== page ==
Live Chat
Search Hotel
Check-in
Night(s)
Check-out
Room(s):
Adult(s):
Child(s):

Thailand Hotel

Your destination : Thailand / Koh Tao

Koh Tao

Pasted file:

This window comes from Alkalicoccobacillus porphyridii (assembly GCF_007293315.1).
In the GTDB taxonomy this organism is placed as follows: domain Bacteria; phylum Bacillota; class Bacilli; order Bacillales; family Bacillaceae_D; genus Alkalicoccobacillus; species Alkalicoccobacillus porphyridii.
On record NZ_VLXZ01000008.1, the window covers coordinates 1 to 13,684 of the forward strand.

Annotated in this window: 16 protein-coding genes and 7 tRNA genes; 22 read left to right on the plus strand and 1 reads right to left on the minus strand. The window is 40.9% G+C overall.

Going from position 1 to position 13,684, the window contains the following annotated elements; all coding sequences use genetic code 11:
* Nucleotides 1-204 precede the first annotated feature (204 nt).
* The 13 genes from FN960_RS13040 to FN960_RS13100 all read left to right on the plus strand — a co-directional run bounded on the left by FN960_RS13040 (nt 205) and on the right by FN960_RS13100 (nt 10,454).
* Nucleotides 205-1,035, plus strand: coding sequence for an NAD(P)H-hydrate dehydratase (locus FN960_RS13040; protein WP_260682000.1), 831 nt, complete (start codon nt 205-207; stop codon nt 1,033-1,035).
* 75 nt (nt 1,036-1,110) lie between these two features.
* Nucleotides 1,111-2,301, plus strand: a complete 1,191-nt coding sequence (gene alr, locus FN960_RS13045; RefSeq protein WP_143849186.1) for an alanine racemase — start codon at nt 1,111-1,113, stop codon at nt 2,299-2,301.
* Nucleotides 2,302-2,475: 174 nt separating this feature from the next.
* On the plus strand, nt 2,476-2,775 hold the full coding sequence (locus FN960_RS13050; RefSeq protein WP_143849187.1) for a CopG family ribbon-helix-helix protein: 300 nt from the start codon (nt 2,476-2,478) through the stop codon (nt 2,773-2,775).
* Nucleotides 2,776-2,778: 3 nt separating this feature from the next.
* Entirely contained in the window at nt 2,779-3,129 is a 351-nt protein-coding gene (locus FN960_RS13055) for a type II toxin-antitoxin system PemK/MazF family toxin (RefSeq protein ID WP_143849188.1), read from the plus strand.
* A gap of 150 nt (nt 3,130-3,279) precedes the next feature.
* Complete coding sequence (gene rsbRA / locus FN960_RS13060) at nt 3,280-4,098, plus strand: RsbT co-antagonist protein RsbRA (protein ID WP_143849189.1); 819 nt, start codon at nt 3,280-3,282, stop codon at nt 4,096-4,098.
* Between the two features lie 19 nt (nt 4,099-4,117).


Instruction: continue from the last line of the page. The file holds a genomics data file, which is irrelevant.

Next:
Ko Tao is an island in Thailand located near the eastern shore of the Gulf of Thailand. It covers an area of about 21 km². Administratively it forms a tambon within the district (Amphoe) Ko Pha Ngan of Surat Thani Province. As of 2006 its official population number is 1382[1]. The main settlement is Ban Mae Hat. The economy of the island is almost exclusively centered around tourism, especially scuba diving. Ko Tao was named by its first settlers for the island's turtle-like geographic shape.[citation needed] Coincidentally, the island is an important breeding ground for Hawksbill turtles and Green turtles. Development of tourism has negatively impacted the health of these grounds but a breeding program organised in 2004 by the Royal Thai Navy and KT-DOC, a coalition of local scuba diving centres has reintroduced hundreds of juvenile turtles to the island's ecosystem. Once considered exclusively a dive destination, these days Ko Tao is nearly as popular with nondivers as it is with scuba enthusiasts. Small (it measures just 21 sq km) and laid-back, it's become a haven for those seeking the beauty found on big sisters Ko Samui and Ko Pha-Ngan without the chaos. Fast and frequent ferries make travel to Ko Tao easy, and once you arrive there's plenty of entertainment – from lounging on pristine beaches to mountain biking through the lush and rugged interior. All in all Ko Tao is a romantic place, where nights are casual affairs, usually involving a quiet drink by candlelight on a cushion near the edge of the sea. Even though Ko Tao has become more hip with each season, it hasn't let this celebrity status go to its head. Although there are pockets of frenetic activity in the main tourist ghettos of Ban Hat Sai Ri and Ban Mae Hat, much of the island retains an easy-going pace. Infrastructure on Ko Tao is still pretty basic, with much of the east coast only accessible by 4WD or boat, and 24-hour electricity blanketing only about 75% of the island.